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Fresh takes on a mainstay 

On Wednesday, March 11, I'll be part of a panel discussion at Sager Beer Works, speaking on the topic, "What's new in IPAs?" I relish the opportunity to ramble away about my wide-ranging interests, and being that I'm a white, bearded man in my mid-to-late-20s, you'd be right to assume IPAs are among them.

click to enlarge Left to right: Don't  Sweat the Technique by Barrier Brewing and Other Half, You Can't There From Here by Burlington Beer Co., Triple Mosaic Daydream by Other Half, Dream Ale by Genesee and Other Half, Scaphism by Nightmare Brewing Company. Not all of these are IPAs. - PHOTO BY GINO FANELLI
  • PHOTO BY GINO FANELLI
  • Left to right: Don't Sweat the Technique by Barrier Brewing and Other Half, You Can't There From Here by Burlington Beer Co., Triple Mosaic Daydream by Other Half, Dream Ale by Genesee and Other Half, Scaphism by Nightmare Brewing Company. Not all of these are IPAs.

Spiritually, the modern IPA is a pinnacle example of Americanization done right. Short for India Pale Ales, IPAs are originally an English style of beer imbued with more hops and a higher alcohol content, which helped the beers survive the voyage at sea during the British Raj. Those English styles — Sager's "Burton-on-Genesee" being an excellent example — are malty and slightly sweet with a touch of herbal bitterness.

From that root, American brewers created a galaxy of different styles, including milkshake IPA, sour IPAs, New England IPAs, brut IPAs, and so on, resoundingly in the mindset of maximalism and excess.

I say this having visited a good chunk of the best beer towns in the nation: Rochester has some of the best IPAs available. Bloomfield's Other Half has added a bit of world-renowned prestige to Rochester's IPA scene, but offerings from Fifth Frame, Mortalis, Rising Storm, and Swiftwater can all rival the best from beer icons like Trillium, Alchemist, or Tired Hands.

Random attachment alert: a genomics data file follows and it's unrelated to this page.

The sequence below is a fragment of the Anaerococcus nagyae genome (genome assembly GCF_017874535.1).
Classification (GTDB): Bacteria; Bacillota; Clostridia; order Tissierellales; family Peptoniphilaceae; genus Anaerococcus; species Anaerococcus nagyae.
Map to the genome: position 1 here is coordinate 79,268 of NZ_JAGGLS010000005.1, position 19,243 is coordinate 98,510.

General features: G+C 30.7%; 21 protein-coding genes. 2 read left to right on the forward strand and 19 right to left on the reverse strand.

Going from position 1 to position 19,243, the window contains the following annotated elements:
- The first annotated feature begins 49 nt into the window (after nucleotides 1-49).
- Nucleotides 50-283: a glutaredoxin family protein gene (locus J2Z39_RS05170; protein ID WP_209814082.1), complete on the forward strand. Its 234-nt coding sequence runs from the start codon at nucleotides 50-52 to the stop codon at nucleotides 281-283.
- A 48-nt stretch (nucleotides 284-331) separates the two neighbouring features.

One could argue it's in our roots — the Finger Lakes region was once one of the nation's premier locations for growing hops, and is gradually making a comeback. But the better reason for the quality of IPAs here is simply the tight marketplace. There are a lot of breweries competing in Rochester, and there's no room for bad beer. IPAs have a special distinction of being the best-selling craft style. These beers may be a person's first, and last, impression of a brewery, so it had better be a damn good impression.

click to enlarge Bottom left: Triple Mosaic Daydream by Other Half , bottom right: Cherry Crumble Sundae IPA by Fifth Frame, and on top is a Double Dry Hop Galaxy IPA by K2 Brothers - PHOTO BY GINO FANELLI
  • PHOTO BY GINO FANELLI
  • Bottom left: Triple Mosaic Daydream by Other Half , bottom right: Cherry Crumble Sundae IPA by Fifth Frame, and on top is a Double Dry Hop Galaxy IPA by K2 Brothers

And this lends to a push for experimentation, like K2 Brothers' Milkshake IPA series, which have been blended with virtually every fruit under the sun after two years of brewing. The withstanding popularity of IPAs has spurred a relentless drive to experiment and create something truly unique.

For the easily-bored crowd of craft beer devotees, that's a promise your glass will always be filled with something fresh and new.

The "What's new in IPAs" panel discussion takes place on Wednesday, March 11, at 6:30 p.m. at Sager Beer Works, featuring CITY's Gino Fanelli, Democrat & Chronicle's Will Cleveland, and Rochester Beer Blog's Otto Vondrak.

Gino Fanelli is a CITY staff writer. He can be reached at gfanelli@rochester-citynews.com.

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